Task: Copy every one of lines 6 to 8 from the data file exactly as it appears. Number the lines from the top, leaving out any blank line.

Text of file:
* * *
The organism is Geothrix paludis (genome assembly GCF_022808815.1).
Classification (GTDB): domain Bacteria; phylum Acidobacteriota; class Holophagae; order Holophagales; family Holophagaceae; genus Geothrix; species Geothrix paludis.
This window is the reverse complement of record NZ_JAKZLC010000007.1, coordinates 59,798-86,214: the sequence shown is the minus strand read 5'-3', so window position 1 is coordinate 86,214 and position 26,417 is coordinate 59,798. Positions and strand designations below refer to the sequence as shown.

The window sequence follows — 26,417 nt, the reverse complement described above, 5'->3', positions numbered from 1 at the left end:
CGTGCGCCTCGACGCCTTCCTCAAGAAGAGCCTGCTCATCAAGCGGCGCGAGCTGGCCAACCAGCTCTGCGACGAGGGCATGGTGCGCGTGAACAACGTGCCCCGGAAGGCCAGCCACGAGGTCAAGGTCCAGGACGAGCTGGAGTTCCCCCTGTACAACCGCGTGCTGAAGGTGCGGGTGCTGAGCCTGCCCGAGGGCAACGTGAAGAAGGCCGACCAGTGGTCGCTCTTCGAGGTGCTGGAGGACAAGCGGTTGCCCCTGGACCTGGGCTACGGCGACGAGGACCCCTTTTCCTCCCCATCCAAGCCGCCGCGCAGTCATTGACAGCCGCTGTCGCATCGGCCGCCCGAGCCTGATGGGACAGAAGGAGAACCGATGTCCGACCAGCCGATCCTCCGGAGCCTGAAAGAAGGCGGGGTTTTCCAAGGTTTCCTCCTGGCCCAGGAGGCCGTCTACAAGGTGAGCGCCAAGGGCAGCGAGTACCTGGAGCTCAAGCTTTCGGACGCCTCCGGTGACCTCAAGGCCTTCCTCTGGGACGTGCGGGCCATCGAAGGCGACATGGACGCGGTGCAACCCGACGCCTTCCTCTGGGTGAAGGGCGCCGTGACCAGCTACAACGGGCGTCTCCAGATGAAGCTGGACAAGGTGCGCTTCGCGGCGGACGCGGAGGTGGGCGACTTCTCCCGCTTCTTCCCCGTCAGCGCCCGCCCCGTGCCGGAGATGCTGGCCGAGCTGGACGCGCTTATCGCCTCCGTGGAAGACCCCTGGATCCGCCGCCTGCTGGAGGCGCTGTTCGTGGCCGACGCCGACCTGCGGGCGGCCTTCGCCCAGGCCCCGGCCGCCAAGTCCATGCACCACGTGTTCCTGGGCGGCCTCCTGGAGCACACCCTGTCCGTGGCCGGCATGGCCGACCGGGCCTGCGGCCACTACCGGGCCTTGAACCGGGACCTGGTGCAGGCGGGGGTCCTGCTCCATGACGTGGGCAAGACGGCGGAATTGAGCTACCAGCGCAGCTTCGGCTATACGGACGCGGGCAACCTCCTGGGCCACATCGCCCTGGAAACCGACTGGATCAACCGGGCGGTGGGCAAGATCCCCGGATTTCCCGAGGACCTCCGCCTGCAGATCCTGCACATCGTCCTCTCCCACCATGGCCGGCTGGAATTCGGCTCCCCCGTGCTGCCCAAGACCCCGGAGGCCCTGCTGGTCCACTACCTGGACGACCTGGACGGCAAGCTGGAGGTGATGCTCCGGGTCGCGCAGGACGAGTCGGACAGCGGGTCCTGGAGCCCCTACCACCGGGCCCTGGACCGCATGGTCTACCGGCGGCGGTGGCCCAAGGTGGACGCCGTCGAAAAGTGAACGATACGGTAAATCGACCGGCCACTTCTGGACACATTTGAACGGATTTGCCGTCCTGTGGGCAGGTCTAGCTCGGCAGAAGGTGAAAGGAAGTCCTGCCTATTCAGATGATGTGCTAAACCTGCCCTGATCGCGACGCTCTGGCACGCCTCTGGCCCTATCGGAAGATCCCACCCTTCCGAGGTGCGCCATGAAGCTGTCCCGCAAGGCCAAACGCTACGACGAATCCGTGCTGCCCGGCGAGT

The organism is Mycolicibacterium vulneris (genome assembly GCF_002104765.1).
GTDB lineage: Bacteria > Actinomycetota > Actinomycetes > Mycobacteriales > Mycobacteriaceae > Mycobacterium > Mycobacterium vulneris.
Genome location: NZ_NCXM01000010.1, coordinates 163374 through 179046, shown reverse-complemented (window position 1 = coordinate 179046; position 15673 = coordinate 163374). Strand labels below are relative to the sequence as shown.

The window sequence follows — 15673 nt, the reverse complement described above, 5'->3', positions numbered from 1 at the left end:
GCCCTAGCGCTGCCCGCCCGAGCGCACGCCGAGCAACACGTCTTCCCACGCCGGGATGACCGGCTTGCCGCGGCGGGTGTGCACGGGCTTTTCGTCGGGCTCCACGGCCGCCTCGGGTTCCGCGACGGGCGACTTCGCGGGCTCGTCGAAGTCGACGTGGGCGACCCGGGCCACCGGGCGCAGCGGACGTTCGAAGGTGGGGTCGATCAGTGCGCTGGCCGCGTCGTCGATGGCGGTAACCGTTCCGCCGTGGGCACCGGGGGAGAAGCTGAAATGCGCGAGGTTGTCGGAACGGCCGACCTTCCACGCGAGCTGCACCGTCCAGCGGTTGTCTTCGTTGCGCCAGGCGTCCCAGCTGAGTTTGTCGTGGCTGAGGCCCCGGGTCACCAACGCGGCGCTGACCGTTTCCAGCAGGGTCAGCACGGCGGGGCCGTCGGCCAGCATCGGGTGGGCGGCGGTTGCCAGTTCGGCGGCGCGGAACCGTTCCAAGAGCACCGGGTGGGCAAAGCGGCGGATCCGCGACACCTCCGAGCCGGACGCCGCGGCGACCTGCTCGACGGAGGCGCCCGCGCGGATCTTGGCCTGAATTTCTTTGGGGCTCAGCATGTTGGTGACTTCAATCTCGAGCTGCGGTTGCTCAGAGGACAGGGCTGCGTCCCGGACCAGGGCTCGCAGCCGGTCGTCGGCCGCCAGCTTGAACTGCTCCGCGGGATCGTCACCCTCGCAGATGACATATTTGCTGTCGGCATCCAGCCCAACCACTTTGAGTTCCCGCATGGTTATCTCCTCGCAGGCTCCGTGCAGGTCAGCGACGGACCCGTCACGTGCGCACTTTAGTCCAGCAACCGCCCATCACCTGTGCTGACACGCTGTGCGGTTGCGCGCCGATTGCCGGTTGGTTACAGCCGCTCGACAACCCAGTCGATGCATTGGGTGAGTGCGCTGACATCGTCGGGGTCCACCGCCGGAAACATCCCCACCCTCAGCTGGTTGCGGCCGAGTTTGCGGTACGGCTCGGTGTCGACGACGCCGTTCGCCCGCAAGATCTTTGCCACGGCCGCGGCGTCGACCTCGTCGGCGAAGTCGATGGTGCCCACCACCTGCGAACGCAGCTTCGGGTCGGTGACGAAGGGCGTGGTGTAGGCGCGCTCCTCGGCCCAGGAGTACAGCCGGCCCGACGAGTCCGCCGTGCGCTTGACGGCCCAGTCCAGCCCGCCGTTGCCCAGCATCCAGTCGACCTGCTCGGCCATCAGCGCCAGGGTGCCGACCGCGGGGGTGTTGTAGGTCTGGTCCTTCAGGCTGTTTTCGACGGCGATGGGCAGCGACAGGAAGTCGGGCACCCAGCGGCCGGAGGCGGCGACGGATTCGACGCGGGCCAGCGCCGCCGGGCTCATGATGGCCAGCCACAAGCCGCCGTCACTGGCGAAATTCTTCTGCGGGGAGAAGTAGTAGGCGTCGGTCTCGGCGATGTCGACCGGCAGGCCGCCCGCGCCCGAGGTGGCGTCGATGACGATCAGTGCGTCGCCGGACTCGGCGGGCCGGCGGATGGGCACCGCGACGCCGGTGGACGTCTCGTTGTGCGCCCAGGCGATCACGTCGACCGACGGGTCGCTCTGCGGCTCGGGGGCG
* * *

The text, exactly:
The organism is Mycolicibacterium vulneris (genome assembly GCF_002104765.1).
GTDB lineage: Bacteria > Actinomycetota > Actinomycetes > Mycobacteriales > Mycobacteriaceae > Mycobacterium > Mycobacterium vulneris.
Genome location: NZ_NCXM01000010.1, coordinates 163374 through 179046, shown reverse-complemented (window position 1 = coordinate 179046; position 15673 = coordinate 163374). Strand labels below are relative to the sequence as shown.